The 2013 Gordon Research Conference (GRC) and Gordon Research Seminar (GRS) on Directed Cell Migration will be held from January 19-25, 2013 in Galveston, TX, USA, continuing this biennial GRC series since 2005. The conference addresses how cells polarize and migrate directionally in vitro and in vivo. The topics range from protein biochemistry, cell signaling and migration to intravital microscopy in the living animal. The themes cover normal and pathologic cell migration in development, leukocyte trafficking, wound healing, and cancer metastasis and further include the use of microdevices and in-silico models to identify mechanisms of cell migration, and therapeutic approaches targeting cell migration and its contribution to disease. The program highlights shared and divergent mechanisms that steer single-cell versus collective cell migration, environments (2D, 3D) and models (in vitro, in vivo), and their implications for function and malfunction of cells. The conference will emphasize new concepts about the regulation of cell migration, and will explore links and differences between cell migration during development, wound healing, immune cell trafficking, and cancer. The combination of interdisciplinary speakers and topics has been selected with the specific intention of stimulating new ideas and collaborations in the field of cel migration and chemotaxis research, with focus on novel, unpublished findings. Besides world-known experts, young group leaders (Michael Sixt, Anna Kashina, Stephanie Alexander, Ewa Paluch, Xavier Trepat, Andrew Ewald) will present invited lectures. Talks from up to 20 young investigators selected from the submitted abstracts will allow for strong support and exposure of graduate students, post doc and junior principal investigators. Scholarships will be offered to encourage the attendance of young scientists, women and underrepresented minorities. Throughout the conference, interactions between senior and young investigators will be promoted in both formal and informal settings. This GRC is the first of this series to be preceded by a GRS on directed cell migration, organized by young researchers (Antoine Khalil, Michael Weiger), with focus on critical reviewing of how experimental models have shaped (and limited) concepts in cell migration research. The GRS will be opened by Peter Devreotes, founding chair of this GRC series in 2005, by discussing the evolution of paradigms in chemotaxis and directed cell migration research. The closing GRS lecture will be given by Michael Sixt, on how chemotaxis and haptotaxis are regulated during migration in 3D environments. Eight talks selected from the abstracts and two poster sessions will allow for engaged interactions and discussions. Two special events include a talk by Anna Kashina about her personal experience as scientist and professional novel writer, and an informal """"""""Ask the PI"""""""" seminar with the Chairs and Keynote Speakers on career development in the field of cell migration. For both, the GRC and GRS, support will assure that the meeting will be successful and will provide much needed sponsorship for outstanding young scientists who wish to attend.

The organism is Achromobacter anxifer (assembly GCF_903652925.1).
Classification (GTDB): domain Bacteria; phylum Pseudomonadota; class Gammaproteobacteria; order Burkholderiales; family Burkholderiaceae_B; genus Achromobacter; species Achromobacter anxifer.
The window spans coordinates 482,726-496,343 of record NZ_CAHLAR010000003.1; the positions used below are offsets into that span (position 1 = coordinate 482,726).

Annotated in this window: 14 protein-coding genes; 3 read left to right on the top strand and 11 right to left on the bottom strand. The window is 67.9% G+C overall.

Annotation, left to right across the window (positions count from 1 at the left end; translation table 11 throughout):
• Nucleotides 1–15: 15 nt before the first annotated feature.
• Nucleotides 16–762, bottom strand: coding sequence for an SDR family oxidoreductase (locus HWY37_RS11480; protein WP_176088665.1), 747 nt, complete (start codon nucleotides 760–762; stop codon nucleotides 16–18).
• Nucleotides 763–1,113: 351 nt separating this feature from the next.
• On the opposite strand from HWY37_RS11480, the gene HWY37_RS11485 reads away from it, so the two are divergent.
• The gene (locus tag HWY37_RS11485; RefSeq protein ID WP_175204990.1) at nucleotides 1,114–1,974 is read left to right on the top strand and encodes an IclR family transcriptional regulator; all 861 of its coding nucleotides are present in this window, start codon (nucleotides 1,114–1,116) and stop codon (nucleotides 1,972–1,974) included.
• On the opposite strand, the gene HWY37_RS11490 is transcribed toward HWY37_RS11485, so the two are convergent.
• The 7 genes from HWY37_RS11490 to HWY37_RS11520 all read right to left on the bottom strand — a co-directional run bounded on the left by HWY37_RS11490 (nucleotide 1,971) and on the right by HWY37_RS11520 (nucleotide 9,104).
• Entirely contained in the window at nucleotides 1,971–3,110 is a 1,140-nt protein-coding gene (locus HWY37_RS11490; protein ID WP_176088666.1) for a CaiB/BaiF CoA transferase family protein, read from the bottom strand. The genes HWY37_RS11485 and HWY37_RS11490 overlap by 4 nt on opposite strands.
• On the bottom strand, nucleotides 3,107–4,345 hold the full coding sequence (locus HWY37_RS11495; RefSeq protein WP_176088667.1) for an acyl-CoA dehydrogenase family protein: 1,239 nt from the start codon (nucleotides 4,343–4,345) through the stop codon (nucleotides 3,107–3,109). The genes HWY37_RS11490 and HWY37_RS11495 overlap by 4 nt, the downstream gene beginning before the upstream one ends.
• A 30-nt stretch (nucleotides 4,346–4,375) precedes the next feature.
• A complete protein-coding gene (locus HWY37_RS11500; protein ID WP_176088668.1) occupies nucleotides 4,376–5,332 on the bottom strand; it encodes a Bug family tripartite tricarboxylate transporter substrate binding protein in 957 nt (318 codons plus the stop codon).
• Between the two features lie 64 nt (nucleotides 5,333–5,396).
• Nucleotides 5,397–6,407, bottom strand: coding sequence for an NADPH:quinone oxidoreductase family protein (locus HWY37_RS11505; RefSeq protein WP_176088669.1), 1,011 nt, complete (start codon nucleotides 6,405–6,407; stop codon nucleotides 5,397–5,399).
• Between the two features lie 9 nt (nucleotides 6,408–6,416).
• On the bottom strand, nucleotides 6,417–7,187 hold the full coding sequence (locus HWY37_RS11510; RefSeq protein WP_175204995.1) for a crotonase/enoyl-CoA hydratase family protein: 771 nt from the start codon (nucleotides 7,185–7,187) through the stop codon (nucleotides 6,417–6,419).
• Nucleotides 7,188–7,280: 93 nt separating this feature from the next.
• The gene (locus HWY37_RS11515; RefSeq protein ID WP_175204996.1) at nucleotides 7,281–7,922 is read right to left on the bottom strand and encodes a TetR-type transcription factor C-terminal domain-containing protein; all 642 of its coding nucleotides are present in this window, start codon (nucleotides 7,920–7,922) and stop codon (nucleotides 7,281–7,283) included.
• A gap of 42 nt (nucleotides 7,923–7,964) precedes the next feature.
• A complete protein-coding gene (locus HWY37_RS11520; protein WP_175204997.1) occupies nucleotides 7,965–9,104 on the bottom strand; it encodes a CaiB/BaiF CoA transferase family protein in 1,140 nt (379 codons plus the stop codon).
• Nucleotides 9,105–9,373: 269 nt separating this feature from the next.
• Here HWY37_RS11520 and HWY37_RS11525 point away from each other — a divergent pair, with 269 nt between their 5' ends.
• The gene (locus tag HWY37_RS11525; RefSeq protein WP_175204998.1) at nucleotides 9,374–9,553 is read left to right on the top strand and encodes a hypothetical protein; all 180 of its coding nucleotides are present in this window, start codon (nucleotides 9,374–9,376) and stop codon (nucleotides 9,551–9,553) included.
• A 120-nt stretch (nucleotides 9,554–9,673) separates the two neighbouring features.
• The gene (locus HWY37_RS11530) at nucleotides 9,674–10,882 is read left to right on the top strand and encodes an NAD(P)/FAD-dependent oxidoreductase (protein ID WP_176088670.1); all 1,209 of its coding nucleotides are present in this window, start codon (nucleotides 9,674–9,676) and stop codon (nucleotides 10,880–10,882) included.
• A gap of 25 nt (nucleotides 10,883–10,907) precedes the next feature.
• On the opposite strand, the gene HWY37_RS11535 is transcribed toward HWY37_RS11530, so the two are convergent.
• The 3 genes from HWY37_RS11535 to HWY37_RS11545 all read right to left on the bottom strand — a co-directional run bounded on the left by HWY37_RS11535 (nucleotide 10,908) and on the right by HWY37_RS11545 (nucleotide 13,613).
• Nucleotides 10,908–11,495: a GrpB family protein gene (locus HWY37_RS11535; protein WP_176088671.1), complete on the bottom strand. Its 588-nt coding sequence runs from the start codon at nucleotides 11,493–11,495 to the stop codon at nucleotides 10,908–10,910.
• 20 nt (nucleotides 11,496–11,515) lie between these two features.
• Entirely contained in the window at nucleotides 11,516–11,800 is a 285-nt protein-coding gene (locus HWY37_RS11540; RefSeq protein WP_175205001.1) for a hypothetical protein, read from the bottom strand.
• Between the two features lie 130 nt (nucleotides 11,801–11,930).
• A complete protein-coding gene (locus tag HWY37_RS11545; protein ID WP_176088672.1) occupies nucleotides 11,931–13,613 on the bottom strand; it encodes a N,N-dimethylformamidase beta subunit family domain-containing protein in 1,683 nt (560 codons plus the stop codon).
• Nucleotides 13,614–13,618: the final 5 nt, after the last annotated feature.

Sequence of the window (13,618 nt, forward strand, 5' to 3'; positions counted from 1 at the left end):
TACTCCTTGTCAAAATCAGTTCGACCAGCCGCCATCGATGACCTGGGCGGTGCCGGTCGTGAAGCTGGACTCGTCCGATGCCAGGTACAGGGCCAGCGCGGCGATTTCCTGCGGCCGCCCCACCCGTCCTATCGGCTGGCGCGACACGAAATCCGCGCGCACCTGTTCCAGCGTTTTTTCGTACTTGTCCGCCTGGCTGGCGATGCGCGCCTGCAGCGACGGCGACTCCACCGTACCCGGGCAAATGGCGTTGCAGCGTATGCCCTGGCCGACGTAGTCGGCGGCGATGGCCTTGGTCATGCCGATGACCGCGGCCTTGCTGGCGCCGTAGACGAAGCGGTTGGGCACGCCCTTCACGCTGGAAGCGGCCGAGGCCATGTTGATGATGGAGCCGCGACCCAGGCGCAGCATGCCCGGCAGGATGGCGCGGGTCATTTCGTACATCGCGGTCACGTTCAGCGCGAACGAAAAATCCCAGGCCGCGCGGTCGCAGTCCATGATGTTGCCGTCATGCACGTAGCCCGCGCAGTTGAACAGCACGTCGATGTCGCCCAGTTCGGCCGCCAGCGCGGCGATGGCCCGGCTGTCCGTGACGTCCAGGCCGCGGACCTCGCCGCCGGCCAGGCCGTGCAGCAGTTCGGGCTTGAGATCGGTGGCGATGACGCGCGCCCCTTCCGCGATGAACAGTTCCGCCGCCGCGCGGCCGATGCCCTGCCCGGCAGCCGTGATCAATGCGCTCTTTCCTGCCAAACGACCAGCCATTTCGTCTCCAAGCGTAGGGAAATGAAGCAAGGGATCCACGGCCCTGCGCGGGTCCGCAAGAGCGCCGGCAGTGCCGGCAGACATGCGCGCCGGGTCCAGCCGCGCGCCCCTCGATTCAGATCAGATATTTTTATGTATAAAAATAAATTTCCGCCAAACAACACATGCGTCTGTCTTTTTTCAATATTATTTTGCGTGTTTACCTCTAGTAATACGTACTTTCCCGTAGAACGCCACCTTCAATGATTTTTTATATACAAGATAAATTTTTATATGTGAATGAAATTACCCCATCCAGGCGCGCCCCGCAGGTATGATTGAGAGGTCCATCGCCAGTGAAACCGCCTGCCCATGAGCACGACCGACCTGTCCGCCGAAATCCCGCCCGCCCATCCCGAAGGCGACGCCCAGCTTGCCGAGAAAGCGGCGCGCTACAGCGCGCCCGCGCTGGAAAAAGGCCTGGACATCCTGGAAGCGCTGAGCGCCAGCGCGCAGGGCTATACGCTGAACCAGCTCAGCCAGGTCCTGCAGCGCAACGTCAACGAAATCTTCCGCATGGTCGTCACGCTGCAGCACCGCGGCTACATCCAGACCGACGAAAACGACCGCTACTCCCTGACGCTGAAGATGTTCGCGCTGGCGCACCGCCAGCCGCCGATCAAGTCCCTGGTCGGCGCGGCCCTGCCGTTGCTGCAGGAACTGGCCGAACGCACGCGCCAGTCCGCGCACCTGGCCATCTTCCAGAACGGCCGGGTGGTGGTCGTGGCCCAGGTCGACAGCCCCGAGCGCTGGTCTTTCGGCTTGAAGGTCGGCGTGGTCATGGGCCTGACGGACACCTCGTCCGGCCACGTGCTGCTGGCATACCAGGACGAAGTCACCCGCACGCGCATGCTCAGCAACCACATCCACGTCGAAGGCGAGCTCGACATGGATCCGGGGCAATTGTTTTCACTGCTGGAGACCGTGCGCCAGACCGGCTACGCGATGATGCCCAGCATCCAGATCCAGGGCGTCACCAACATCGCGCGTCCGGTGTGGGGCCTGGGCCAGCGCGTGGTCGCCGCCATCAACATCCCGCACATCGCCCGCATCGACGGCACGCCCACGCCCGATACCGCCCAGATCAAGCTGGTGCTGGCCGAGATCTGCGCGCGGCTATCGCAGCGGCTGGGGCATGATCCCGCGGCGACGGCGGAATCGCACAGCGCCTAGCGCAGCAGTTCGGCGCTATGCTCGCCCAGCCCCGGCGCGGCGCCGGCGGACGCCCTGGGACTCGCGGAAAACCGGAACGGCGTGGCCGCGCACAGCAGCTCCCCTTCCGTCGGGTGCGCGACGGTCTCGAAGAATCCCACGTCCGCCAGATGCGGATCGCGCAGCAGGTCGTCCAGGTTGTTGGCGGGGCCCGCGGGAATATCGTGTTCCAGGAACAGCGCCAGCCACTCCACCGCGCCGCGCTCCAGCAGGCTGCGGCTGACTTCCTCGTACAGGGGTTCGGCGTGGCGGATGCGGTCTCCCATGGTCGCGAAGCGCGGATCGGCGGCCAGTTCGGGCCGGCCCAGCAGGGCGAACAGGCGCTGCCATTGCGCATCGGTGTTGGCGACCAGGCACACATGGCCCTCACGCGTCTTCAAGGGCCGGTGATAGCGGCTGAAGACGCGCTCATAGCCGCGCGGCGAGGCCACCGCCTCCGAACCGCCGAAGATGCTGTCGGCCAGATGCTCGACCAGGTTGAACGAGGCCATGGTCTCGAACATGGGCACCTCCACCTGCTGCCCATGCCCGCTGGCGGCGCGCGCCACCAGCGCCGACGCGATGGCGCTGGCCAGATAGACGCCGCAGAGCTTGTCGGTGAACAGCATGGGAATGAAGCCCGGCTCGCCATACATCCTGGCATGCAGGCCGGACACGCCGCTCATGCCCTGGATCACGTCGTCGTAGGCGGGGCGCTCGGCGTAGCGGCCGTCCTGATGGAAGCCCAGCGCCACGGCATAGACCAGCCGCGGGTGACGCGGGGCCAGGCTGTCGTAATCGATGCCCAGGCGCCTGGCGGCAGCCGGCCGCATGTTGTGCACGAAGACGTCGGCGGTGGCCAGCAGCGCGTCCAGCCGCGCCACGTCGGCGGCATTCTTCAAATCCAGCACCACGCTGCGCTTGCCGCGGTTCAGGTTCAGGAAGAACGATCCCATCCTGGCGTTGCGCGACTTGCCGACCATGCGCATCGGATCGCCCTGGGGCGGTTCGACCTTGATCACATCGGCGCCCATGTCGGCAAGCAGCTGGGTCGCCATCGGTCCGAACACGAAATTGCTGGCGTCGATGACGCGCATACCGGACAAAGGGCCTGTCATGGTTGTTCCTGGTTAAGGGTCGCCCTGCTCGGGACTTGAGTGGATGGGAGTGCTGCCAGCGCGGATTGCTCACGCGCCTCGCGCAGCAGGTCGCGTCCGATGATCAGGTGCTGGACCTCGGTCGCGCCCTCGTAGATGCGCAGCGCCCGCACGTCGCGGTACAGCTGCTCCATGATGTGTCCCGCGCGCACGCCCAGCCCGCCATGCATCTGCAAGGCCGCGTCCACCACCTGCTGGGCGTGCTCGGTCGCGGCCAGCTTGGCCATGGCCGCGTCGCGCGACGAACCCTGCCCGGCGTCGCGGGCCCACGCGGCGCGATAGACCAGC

Public Health Relevance

This is an interdisciplinary conference that focuses cell migration in diverse processes including model organisms and development, leukocyte trafficking and host defence, wound healing and tissue repair, and cancer. Mechanisms include chemical gradients (chemotaxis, haptotaxis) and physical guidance by cell and tissue structures. Besides researchers focused on basic mechsnisms of pathfinding, the conference is relevant for modeling and targeting cell migration in disorders such as inflammation and cancer.

National Institute of Health (NIH)
National Institute of General Medical Sciences (NIGMS)
Conference (R13)
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Special Emphasis Panel (ZGM1-TRN-C (CO))
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Deatherage, James F
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Gordon Research Conferences
West Kingston
United States
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